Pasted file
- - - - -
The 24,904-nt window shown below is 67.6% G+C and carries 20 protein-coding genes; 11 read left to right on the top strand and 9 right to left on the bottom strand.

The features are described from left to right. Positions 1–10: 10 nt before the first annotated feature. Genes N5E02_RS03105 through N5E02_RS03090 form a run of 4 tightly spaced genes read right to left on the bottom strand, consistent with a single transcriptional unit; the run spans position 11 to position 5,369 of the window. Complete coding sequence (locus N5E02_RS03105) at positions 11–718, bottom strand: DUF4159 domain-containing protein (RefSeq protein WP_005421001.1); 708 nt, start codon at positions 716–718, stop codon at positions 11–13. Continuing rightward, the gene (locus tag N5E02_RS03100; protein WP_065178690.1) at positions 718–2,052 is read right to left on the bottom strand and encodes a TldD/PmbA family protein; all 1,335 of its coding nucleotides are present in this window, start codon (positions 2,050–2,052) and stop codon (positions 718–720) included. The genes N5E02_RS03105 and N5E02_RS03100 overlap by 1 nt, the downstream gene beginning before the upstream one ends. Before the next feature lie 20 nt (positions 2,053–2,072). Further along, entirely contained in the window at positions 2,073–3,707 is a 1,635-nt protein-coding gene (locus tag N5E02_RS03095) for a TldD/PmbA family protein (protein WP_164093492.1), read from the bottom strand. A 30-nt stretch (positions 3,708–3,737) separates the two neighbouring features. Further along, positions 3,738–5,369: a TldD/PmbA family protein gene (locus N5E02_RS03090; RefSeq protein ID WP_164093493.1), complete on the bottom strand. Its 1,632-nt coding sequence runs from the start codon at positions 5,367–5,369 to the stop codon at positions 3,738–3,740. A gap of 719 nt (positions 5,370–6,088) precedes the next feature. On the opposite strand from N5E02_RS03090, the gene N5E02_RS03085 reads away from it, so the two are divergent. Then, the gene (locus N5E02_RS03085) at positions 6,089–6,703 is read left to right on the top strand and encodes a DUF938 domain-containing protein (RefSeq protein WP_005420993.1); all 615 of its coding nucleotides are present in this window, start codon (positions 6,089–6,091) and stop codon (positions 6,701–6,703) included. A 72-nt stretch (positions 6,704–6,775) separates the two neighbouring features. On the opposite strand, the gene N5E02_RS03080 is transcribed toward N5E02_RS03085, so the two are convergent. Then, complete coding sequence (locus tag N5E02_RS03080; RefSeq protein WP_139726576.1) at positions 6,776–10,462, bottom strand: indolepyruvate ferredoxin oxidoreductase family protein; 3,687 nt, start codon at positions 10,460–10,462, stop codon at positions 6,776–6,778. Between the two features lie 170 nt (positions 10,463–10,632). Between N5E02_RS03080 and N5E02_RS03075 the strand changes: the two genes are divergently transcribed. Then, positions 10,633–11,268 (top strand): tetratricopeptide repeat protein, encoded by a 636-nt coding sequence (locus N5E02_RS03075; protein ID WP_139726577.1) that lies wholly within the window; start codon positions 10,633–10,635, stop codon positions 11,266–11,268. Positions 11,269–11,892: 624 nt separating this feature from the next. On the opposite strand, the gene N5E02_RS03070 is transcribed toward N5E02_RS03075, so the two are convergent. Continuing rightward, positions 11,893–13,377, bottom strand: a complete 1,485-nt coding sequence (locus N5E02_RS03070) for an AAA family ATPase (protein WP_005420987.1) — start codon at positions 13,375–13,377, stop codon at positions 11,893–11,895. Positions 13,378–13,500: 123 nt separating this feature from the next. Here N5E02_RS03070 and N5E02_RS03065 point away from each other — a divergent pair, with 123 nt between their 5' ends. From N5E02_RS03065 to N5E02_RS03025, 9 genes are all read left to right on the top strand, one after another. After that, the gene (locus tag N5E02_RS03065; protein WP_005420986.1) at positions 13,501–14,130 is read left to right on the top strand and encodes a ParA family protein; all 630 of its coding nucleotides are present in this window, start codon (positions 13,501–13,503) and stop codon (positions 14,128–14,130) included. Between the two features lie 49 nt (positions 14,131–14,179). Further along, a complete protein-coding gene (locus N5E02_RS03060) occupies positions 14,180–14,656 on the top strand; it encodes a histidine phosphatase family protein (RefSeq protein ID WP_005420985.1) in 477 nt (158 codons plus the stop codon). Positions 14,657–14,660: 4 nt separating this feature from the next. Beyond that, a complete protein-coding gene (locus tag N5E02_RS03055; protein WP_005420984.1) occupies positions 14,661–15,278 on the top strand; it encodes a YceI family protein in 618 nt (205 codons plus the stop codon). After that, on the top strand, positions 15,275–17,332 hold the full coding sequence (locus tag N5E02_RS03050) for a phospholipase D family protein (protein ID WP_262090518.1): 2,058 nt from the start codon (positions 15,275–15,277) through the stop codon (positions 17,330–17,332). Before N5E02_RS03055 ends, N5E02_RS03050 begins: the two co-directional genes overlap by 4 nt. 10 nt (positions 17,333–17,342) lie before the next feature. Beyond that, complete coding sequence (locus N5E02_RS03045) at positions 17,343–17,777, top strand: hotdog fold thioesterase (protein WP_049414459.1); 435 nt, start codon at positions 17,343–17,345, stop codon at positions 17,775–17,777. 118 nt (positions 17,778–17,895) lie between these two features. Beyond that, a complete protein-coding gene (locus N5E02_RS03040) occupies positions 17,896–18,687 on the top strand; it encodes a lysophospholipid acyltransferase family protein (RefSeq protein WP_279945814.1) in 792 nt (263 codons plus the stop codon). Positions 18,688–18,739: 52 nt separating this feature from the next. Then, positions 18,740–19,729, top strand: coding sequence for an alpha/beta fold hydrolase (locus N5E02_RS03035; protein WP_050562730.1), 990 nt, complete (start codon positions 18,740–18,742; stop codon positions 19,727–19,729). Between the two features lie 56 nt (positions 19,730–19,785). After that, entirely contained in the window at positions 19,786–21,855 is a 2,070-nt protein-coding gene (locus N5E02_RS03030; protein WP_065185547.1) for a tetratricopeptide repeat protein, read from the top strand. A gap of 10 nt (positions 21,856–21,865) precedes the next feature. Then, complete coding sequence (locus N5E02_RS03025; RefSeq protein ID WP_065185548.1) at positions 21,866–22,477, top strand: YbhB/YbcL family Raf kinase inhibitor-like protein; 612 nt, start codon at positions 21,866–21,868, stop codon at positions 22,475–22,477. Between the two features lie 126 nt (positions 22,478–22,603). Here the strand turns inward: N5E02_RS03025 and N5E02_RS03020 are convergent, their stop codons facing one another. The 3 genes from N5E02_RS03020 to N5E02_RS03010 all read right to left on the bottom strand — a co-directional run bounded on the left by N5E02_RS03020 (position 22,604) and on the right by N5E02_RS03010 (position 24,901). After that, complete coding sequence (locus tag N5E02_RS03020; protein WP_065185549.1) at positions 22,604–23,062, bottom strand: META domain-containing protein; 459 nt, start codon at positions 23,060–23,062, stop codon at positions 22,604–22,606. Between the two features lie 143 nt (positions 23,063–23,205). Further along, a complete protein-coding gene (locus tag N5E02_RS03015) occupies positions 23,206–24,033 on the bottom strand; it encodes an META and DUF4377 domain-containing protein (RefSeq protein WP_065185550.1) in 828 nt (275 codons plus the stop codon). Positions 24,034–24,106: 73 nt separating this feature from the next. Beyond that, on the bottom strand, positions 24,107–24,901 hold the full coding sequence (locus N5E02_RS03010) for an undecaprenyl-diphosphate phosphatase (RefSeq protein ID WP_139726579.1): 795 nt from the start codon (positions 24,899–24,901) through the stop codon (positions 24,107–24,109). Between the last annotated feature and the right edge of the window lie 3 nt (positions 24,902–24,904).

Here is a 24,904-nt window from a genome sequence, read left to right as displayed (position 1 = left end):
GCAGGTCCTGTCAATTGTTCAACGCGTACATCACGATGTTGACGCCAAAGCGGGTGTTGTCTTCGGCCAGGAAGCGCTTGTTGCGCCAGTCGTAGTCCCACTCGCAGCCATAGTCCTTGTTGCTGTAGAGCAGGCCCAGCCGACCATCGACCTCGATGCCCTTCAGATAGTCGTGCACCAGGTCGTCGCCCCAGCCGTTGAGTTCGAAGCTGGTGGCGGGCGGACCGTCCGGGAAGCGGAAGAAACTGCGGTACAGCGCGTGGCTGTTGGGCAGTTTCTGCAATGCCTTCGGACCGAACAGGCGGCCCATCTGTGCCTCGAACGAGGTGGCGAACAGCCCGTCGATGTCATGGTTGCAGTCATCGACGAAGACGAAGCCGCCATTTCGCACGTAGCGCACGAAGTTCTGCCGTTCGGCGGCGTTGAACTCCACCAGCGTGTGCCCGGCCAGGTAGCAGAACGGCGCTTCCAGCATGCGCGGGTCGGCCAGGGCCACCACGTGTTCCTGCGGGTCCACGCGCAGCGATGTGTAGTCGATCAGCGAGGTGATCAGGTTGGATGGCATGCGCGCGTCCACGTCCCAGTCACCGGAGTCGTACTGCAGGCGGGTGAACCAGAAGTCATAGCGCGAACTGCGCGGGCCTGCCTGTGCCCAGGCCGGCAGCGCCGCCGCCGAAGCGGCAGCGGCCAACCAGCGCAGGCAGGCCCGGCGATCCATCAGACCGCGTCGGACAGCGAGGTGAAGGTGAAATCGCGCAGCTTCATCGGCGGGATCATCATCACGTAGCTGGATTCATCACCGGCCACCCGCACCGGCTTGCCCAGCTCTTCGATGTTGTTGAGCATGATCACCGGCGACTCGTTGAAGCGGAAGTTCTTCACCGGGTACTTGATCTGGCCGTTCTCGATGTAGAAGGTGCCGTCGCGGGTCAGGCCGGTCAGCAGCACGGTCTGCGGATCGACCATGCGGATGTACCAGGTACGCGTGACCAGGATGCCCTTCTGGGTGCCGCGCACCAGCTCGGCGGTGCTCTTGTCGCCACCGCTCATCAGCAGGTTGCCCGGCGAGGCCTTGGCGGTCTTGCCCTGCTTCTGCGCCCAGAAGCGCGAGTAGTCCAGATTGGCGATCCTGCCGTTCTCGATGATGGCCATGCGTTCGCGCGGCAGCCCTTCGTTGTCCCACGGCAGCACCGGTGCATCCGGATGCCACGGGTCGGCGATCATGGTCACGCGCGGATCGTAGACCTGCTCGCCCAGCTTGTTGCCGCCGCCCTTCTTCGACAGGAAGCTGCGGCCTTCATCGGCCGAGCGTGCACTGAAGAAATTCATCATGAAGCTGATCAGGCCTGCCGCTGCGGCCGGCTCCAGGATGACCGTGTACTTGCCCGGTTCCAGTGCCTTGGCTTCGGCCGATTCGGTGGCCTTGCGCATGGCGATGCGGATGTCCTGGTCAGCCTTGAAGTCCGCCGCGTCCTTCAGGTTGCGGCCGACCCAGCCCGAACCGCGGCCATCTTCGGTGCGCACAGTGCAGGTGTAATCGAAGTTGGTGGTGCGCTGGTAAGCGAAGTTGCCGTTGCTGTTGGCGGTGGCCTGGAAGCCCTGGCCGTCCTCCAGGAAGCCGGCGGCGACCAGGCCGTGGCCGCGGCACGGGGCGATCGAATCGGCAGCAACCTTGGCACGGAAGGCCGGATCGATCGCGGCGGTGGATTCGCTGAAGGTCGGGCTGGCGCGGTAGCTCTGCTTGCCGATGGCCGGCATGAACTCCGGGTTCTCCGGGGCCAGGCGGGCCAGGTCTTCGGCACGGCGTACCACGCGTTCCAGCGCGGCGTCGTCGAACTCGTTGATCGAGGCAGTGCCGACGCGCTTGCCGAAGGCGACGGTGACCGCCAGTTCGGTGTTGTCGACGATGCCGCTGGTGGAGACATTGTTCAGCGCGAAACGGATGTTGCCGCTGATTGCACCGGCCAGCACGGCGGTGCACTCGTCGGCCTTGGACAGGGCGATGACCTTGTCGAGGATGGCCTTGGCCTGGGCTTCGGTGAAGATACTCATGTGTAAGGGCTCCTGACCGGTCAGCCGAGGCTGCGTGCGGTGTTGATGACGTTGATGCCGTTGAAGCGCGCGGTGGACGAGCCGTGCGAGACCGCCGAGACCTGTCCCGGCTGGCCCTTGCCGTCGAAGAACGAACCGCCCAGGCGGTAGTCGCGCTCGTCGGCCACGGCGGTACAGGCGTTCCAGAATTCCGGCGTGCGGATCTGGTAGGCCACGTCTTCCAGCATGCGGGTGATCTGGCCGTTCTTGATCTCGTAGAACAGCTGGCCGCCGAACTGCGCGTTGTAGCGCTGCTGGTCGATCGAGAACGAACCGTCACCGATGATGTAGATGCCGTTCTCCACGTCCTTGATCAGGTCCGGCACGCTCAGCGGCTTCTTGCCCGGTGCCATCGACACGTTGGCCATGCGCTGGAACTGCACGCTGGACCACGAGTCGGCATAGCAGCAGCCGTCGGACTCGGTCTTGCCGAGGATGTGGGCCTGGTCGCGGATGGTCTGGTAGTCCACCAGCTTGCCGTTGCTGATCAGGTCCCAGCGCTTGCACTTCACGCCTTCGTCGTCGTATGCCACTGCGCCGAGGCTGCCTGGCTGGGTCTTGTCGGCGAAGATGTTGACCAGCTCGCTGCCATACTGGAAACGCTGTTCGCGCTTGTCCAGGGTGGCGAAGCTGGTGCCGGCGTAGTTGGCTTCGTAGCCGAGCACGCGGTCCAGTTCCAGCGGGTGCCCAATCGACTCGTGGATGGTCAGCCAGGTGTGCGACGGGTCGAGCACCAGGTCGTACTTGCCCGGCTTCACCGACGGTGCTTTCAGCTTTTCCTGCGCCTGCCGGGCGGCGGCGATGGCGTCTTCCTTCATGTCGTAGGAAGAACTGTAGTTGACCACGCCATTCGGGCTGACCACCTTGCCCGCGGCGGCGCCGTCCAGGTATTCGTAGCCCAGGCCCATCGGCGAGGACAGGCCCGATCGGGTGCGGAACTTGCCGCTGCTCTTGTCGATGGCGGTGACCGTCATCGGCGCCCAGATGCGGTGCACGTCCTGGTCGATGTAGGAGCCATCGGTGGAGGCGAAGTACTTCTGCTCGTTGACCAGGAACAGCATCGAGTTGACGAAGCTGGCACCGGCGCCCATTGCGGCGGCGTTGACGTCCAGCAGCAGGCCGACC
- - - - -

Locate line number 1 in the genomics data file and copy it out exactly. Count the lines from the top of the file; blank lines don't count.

The 24,904-nt window shown below is 67.6% G+C and carries 20 protein-coding genes; 11 read left to right on the top strand and 9 right to left on the bottom strand.